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Meyer Lemon Chiffon Cake

Blossom Lady
Oct 01, 2020 06:47 AM
Meyer Lemon Chiffon Cake

Some of you may not have heard of Meyer lemons (like me couple of years ago). Meyer lemons are moderately acidic and do not have the tangy flavor as regular lemons. They even taste slightly sweet. My favorite part of Meyer lemons is their rinds. They smell so good that if there were a pile of Meyer lemon zest I feel like I could dive right in!

Chiffon cake has been one of the easiest desserts to make at home. If you get a craving for lemon meringue, this is the cake to bake. The chiffon is lightened by mixing meringue into the batter, and after baking you can cover the entire cake with meringue, or cover only the top and leave the sides exposed.


2 cups sifted cake flour

2½ teaspoons baking powder

½ teaspoon salt

1/3 cup vegetable oil

1 1/3 cups granulated sugar

4 large egg yolks

1 teaspoon grated lemon zest

1/3 cup freshly squeezed lemon juice

¼ cup whole milk

1 teaspoon vanilla extract

8 large egg whites

1 teaspoon cream of tartar

Meringue Topping (optional)

3 large egg whites

¼ teaspoon cream of tartar

1 cup granulated sugar

¼ cup water

¼ teaspoon salt

1 teaspoon freshly squeezed lemon juice

For the lemon filling

4 large egg yolks

1½ cups granulated sugar

1 teaspoon grated lemon zest

1/3 cup freshly squeezed lemon juice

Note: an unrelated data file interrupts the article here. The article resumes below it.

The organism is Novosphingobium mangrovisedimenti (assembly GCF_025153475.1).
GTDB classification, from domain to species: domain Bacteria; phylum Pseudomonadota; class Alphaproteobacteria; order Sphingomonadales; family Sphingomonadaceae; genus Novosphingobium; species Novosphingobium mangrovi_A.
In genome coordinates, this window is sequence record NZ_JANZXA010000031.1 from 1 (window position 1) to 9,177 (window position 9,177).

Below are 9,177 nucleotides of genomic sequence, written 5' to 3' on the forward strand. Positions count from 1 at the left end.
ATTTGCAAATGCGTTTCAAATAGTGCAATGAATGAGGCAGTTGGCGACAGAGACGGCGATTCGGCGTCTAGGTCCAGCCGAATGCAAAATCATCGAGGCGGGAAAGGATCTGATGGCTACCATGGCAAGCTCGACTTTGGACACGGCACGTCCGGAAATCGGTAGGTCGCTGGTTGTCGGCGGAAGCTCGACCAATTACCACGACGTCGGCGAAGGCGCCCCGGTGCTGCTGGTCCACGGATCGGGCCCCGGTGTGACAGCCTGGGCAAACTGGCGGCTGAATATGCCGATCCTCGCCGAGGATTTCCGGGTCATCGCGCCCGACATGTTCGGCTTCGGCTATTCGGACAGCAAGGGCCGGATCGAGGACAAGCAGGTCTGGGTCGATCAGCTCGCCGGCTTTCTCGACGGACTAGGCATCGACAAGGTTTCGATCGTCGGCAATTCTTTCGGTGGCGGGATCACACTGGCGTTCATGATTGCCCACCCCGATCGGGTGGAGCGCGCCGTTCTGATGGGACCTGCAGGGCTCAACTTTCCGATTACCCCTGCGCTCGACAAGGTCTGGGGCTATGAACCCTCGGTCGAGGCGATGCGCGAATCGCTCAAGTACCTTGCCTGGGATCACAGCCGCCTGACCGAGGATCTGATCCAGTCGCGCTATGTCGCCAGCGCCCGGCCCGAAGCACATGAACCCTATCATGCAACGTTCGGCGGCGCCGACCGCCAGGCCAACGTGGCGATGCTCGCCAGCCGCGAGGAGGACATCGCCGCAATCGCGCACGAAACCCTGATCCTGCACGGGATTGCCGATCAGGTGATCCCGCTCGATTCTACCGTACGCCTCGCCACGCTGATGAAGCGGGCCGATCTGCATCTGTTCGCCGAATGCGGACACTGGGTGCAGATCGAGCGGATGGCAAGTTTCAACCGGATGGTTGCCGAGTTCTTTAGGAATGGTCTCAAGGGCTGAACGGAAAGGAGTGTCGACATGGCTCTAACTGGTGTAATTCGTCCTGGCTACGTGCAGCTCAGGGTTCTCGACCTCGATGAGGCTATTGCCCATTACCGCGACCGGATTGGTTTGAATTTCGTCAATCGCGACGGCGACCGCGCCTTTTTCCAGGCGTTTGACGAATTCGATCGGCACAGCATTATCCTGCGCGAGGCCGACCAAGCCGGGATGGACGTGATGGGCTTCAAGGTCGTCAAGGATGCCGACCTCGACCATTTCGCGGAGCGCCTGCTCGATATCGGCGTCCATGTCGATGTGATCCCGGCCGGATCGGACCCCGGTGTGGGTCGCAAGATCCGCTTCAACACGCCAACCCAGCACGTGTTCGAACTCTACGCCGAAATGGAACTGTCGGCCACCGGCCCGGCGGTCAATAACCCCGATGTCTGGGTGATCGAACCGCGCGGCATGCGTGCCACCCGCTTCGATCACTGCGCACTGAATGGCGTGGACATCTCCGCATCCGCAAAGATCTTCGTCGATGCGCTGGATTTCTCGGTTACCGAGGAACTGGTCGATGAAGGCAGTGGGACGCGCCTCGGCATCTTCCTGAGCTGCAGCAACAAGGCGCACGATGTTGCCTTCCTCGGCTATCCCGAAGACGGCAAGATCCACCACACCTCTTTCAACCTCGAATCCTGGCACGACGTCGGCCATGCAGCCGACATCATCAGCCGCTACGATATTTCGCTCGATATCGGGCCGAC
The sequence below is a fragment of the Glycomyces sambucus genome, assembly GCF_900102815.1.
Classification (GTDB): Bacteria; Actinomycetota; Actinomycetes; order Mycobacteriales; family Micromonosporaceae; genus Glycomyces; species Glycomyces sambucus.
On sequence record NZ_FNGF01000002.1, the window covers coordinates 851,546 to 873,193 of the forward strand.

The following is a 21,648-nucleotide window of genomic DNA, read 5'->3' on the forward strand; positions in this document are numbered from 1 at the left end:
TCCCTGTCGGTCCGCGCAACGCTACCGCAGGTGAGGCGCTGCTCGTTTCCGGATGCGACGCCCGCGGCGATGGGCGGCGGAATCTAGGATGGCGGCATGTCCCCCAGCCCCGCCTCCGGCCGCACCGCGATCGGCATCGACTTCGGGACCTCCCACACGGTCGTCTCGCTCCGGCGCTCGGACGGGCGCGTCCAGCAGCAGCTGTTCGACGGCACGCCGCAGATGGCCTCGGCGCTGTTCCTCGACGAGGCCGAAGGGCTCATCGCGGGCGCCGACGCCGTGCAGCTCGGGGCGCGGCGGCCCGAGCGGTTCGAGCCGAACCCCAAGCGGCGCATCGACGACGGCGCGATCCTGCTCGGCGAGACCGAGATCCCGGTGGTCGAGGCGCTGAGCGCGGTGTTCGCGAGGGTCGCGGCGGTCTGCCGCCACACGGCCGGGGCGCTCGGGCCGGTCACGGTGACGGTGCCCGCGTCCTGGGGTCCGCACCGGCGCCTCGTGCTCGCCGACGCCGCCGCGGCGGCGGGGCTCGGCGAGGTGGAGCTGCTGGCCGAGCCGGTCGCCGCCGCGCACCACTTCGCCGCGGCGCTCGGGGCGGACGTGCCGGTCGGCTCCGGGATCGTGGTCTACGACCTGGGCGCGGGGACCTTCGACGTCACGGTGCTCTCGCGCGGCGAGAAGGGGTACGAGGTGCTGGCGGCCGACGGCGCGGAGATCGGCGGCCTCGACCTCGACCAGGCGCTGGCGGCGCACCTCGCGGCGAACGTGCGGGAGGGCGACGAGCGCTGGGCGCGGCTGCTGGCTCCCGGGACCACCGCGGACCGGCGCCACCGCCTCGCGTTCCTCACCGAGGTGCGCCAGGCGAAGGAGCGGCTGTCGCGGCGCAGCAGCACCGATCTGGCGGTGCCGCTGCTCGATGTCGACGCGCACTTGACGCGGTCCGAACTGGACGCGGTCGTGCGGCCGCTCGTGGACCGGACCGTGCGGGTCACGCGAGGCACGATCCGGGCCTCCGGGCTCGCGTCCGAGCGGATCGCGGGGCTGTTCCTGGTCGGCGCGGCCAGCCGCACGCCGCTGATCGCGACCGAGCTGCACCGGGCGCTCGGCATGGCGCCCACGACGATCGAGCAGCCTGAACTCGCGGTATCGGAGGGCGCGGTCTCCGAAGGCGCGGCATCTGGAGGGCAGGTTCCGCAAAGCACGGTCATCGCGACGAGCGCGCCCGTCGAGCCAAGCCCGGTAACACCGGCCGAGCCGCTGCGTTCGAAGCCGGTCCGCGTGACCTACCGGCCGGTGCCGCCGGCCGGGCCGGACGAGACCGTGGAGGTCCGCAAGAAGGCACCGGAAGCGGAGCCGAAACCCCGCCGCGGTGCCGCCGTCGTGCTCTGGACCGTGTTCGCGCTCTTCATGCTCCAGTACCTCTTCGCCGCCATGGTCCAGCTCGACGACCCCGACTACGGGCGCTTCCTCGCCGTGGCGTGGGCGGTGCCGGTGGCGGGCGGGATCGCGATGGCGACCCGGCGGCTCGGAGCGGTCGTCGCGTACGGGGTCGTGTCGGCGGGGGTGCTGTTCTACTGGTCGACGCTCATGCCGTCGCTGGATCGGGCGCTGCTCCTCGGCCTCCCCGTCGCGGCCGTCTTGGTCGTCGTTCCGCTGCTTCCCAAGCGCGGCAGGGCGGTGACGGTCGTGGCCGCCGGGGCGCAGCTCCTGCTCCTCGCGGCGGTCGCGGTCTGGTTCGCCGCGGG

1/8 teaspoon salt

¼ cup cornstarch

2½ cups warm water


Let’s prepare the lemon filling first. Beat the egg yolks, sugar, lemon zest, lemon juice, and salt in a medium mixing bowl with an electric mixer on medium speed. In a separate bowl, stir the cornstarch into the water, then beat into the egg mixture.

Transfer to a double boiler and cook, stirring occasionally, until thickened. Cool slightly, then pour into a bowl, cover, and chill.

Step 1

Now let’s make the cake. Preheat the oven to 325 °F. Butter and flour two 3½ × 8-inch loaf pans.

Step 2

Combine the flour, baking powder, and salt in a mixing bowl.

Step 3

Combine the oil, 1 cup of the sugar, and egg yolks in a large mixing bowl. Beat with an electric mixer on medium speed until the sugar is dissolved. Beat in the lemon zest, lemon juice, milk, and vanilla. Add the flour in three stages until combined.

Step 4

In a clean bowl with clean beaters, beat the egg whites until foamy. Add the cream of tartar and remaining 1/3 cup of sugar and beat until stiff peaks form. Gently fold the egg whites into the batter with a rubber spatula.

Step 5

Divide the batter between the pans and bake for 20–25 minutes, or until the cake springs back when touched and a tester inserted in the center comes out clean. Transfer to a wire rack to cool completely.

Step 6

If you’d like to make the topping, in a clean bowl with clean beaters, beat the egg whites and cream of tartar until stiff peaks form; set aside.

Step 7

Heat the sugar, water, and salt in a saucepan over medium heat, stirring occasionally, until the mixture boils. Continue to cook for 2–3 more minutes, or until a candy thermometer reaches 238 °F.

Step 8

Pour the syrup very slowly over the egg whites and beat at high speed until stiff peaks form. Stir in the lemon juice.

Step 9

Cut each loaf horizontally into three layers. Place one layer on a serving plate and top with one- fourth of the filling. Place a second layer on top and spread with another one-fourth of the filling. Top with the third layer and add a dollop of meringue. Repeat with the second loaf, filling, and meringue.

You probably want to increase the amount of sugar a tiny bit and use less juice. I haven’t tested this chiffon cake recipe with regular lemons. Give it a try and let me know if it worked out well! 

Bon Appetit!

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